|US7582284||Apr 14, 2003||Sep 1, 2009||Nektar Therapeutics||Active substances in particulate form, to methods for preparing them, to formulations containing them and to uses of such substances and formulations. A preferred embodiment is directed to particulate suspensions having improved|
|US7700588||Jan 13, 2005||Apr 20, 2010||Merkus Franciscus Wilhelmus He||Pharmaceutical compositions comprising midazolam in a high concentration|
|US7718162||Dec 20, 2002||May 18, 2010||3M Innovative Properties Company||Medicinal aerosol compositions with a functionalized polyethyleneglycol excipient|
|US7879849||Jun 8, 2009||Feb 1, 2011||3M Innovative Properties Company||such as 1-(2-Methylpropyl)-2-propyl-2H-pyrazolo[3,4-c]quinolin-4-amine, used as immunomodulators, for inducing or inhibiting cytokine biosynthesis in animals and in the treatment of viral and neoplastic diseases|
|US7897597||Aug 27, 2004||Mar 1, 2011||3M Innovative Properties Company||Aryloxy and arylalkyleneoxy substituted imidazoquinolines|
|US7897609||Jun 17, 2005||Mar 1, 2011||3M Innovative Properties Company||Aryl substituted imidazonaphthyridines|
|US7897767||Nov 12, 2004||Mar 1, 2011||3M Innovative Properties Company||Oxime substituted imidazoquinolines|
|US7906506||Jul 12, 2007||Mar 15, 2011||3M Innovative Properties Company||Immunomodulators, inducing cytokine biosynthesis in animals; antiviral agents, antitumor agents; e.g. (11S)-1-Methyl-8-propyl-10,11-dihydro-8H-[1,4]oxazino[4',3':1,2]imidazo[4,5-c]quinolin-6-amine|
|US7914770||Mar 19, 2004||Mar 29, 2011||Boehringer Ingelheim Pharmaceuticals, Inc.||Formulation for a metered dose inhaler using hydro-fluoro-alkanes as propellants|
|US7915281||Jun 17, 2005||Mar 29, 2011||3M Innovative Properties Company||Isoxazole, dihydroisoxazole, and oxadiazole substituted imidazo ring compounds and method|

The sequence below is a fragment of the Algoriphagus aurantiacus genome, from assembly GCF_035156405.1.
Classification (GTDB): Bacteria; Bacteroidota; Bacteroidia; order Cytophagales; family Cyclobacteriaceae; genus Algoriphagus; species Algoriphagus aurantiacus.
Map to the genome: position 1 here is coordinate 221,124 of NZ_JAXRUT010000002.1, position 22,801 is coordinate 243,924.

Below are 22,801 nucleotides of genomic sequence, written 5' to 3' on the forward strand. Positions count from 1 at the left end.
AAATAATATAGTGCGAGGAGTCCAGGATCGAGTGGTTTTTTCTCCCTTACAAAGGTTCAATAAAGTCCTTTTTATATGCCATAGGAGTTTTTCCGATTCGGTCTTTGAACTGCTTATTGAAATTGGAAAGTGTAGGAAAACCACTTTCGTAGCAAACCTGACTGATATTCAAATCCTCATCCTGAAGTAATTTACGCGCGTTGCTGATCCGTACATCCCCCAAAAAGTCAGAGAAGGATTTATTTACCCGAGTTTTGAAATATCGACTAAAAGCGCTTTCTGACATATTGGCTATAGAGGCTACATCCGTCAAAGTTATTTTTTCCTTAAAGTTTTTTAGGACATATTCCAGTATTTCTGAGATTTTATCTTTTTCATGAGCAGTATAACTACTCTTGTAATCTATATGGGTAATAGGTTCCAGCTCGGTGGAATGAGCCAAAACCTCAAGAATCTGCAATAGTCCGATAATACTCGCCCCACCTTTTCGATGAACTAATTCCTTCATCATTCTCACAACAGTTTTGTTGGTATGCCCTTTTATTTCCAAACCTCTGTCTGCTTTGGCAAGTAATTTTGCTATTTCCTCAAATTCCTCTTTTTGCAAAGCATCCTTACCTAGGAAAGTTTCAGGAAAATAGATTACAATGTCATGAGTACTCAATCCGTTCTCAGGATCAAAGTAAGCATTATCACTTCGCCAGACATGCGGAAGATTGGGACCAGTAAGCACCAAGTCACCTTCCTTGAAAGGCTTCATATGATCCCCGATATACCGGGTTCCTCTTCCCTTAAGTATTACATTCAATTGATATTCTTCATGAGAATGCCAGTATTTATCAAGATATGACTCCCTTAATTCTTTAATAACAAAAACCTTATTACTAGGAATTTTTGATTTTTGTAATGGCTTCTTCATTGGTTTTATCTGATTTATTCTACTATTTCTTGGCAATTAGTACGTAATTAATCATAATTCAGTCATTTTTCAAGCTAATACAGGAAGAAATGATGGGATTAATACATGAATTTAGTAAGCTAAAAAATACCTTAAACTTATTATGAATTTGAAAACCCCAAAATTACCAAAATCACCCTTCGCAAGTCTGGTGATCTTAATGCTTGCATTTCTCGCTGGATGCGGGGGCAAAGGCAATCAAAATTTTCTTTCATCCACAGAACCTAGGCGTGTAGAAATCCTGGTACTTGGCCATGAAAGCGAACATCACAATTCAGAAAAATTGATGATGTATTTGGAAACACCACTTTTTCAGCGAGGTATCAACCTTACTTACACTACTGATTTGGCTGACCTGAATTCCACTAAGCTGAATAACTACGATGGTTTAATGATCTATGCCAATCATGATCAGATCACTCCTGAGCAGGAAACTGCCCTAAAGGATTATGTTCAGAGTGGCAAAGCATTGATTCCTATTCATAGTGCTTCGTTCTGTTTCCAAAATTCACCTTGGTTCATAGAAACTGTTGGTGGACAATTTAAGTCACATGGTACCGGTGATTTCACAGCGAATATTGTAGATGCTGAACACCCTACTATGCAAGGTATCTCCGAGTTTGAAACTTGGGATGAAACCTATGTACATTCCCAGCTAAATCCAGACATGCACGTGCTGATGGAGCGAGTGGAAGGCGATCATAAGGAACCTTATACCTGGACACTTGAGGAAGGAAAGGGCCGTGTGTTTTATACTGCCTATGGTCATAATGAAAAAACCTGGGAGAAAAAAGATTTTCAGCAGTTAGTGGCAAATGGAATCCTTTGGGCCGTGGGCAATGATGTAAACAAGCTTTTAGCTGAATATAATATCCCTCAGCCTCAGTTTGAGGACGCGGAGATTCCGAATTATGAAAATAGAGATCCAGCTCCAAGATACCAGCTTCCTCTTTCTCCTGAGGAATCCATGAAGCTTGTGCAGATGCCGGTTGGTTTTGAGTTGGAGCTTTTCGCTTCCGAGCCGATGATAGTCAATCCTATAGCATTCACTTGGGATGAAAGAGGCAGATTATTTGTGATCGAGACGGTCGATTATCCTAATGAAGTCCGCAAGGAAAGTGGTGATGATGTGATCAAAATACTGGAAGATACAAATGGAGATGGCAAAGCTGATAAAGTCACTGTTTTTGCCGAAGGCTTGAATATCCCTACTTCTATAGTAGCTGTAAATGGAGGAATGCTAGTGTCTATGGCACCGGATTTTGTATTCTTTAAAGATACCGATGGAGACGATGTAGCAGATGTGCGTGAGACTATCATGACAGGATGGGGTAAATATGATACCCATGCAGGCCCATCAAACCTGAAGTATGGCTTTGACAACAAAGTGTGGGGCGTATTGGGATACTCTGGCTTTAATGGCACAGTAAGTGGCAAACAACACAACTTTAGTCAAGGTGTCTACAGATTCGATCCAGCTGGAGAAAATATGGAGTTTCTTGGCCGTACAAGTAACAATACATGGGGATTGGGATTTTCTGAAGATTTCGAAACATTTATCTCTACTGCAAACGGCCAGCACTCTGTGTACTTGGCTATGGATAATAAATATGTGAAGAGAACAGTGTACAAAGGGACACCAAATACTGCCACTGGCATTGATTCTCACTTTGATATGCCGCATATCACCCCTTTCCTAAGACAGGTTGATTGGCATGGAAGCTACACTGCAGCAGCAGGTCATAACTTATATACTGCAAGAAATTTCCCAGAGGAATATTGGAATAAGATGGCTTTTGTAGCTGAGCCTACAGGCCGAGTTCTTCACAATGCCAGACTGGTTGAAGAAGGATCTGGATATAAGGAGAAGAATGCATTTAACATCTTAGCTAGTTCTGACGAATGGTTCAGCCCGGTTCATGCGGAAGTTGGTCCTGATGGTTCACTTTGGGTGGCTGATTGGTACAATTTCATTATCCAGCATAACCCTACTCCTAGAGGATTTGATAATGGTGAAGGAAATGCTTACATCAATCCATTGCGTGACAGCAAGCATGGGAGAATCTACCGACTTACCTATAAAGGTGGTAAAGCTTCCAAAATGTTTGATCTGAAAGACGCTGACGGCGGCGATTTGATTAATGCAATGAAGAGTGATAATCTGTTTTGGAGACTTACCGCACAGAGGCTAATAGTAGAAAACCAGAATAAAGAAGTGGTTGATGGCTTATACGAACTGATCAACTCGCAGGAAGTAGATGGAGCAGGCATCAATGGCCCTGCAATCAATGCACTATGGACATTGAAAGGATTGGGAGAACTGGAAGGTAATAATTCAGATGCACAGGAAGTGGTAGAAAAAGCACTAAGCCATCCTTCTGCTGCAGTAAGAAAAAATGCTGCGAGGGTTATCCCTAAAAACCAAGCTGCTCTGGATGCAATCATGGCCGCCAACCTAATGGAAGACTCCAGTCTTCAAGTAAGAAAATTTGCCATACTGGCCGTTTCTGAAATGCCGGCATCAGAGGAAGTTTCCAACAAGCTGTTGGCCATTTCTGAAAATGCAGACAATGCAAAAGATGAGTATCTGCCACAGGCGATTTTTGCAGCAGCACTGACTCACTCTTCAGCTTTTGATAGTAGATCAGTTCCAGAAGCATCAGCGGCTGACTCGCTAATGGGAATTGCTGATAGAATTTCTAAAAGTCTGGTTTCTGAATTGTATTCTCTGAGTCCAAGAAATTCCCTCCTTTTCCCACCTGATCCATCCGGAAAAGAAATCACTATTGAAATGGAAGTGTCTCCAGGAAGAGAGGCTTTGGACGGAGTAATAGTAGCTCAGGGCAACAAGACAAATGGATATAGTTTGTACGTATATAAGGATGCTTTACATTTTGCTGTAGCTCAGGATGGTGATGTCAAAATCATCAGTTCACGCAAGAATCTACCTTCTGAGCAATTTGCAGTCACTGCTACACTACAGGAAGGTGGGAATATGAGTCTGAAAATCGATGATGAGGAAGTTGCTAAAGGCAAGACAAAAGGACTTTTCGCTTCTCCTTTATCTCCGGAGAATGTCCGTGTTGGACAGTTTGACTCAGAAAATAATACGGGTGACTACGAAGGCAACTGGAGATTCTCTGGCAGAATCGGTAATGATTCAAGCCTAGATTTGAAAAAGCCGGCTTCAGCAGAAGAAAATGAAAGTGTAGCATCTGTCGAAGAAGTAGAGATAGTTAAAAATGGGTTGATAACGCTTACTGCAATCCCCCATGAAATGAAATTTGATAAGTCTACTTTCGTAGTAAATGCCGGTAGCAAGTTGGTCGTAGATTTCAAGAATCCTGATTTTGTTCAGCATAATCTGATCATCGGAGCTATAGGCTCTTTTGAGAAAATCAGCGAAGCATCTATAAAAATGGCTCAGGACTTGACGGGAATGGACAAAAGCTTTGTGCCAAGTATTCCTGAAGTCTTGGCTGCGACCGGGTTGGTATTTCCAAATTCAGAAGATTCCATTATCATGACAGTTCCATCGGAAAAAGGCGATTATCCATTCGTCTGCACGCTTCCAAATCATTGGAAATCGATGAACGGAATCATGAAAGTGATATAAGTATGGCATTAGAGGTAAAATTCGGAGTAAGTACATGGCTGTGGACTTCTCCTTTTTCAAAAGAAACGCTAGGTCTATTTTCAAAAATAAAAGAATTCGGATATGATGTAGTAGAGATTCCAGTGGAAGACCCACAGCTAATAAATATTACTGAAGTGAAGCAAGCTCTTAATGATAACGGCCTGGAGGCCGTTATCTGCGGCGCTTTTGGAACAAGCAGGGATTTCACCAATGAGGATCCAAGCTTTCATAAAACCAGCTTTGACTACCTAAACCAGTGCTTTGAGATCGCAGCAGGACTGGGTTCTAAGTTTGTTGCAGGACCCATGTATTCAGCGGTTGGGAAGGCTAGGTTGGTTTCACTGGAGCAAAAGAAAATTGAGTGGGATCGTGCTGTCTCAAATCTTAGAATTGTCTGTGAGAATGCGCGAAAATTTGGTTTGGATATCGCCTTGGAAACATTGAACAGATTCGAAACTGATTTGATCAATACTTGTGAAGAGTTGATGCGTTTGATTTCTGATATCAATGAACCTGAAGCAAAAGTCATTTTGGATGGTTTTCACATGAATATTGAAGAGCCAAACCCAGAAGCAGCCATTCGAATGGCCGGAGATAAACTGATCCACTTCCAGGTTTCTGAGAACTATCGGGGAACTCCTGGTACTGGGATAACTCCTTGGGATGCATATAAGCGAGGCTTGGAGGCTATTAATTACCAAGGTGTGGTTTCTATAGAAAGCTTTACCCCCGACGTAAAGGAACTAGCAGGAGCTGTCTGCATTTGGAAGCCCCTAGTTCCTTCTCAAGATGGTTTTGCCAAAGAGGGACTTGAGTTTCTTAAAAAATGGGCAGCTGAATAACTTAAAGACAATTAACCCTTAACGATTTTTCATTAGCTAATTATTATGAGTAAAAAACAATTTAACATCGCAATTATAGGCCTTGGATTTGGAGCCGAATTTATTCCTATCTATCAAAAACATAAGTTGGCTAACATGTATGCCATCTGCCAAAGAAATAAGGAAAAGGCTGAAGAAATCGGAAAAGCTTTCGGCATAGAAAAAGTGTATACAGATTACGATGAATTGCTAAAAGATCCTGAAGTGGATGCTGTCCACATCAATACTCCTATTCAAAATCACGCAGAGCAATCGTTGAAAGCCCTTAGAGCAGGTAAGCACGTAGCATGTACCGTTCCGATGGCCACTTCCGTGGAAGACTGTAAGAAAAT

|US7923429||Jul 15, 2008||Apr 12, 2011||3M Innovative Properties Company||Treatment for CD5+ B cell lymphoma|
|US7943609||Dec 29, 2005||May 17, 2011||3M Innovative Proprerties Company||Chiral fused [1,2]imidazo[4,5-C] ring compounds|
|US7943610||Mar 31, 2006||May 17, 2011||3M Innovative Properties Company||Pyrazolopyridine-1,4-diamines and analogs thereof|
|US7943636||Mar 31, 2006||May 17, 2011||3M Innovative Properties Company||1-substituted pyrazolo (3,4-C) ring compounds as modulators of cytokine biosynthesis for the treatment of viral infections and neoplastic diseases|
|US7968563||Feb 10, 2006||Jun 28, 2011||3M Innovative Properties Company||Oxime and hydroxylamine substituted imidazo[4,5-c] ring compounds and methods|
|US7994197||Aug 26, 2009||Aug 9, 2011||Map Pharmaceuticals, Inc.||Method of therapeutic administration of DHE to enable rapid relief of migraine while minimizing side effect profile|
|US8017779||Jun 15, 2005||Sep 13, 2011||3M Innovative Properties Company||Nitrogen containing heterocyclyl substituted imidazoquinolines and imidazonaphthyridines|
|US8026366||Jun 17, 2005||Sep 27, 2011||3M Innovative Properties Company||Aryloxy and arylalkyleneoxy substituted thiazoloquinolines and thiazolonaphthyridines|
|US8034938||Dec 29, 2005||Oct 11, 2011||3M Innovative Properties Company||Imidazo[4,5-c]quinolines, 6,7,8,9-tetrahydroimidazo[4,5-c]quinolines, imidazo[4,5-c]naphthyridines, and 6,7,8,9-tetrahydroimidazo[4,5-c]naphthyridines) with a CH( R1) group in the fused ring at 1-position of imidazo ring; modulate immune response, by induction of cytokine biosynthesis or other mechanism|
|US8062626||Jan 3, 2008||Nov 22, 2011||Boehringer Ingelheim Kg||Ethanolic solutions; shelf life; nebulizer metering device; free of ozone damaging materials|
|US8080236||Jun 12, 2009||Dec 20, 2011||Nektar Therapeutics Uk, Ltd||Particulate materials|
|US8080263||May 27, 2008||Dec 20, 2011||Novartis Ag||Dispersion for pulmonary delivery of a bioactive agent|
|US8097282||Apr 18, 2008||Jan 17, 2012||Alkermes Pharma Ireland Limited||aqueous dispersion comprising insoluble therapeutic or diagnostic agent particles having a surface modifier; treating a respiratory illness|
|US8119639||Jul 19, 2010||Feb 21, 2012||Map Pharmaceuticals, Inc.||Method of therapeutic administration of DHE to enable rapid relief of migraine while minimizing side effect profile|
|US8124057||Jan 26, 2009||Feb 28, 2012||Alkermes Pharma Ireland Limited||Propellant-based nanoparticulate dry powder aerosols and method of making|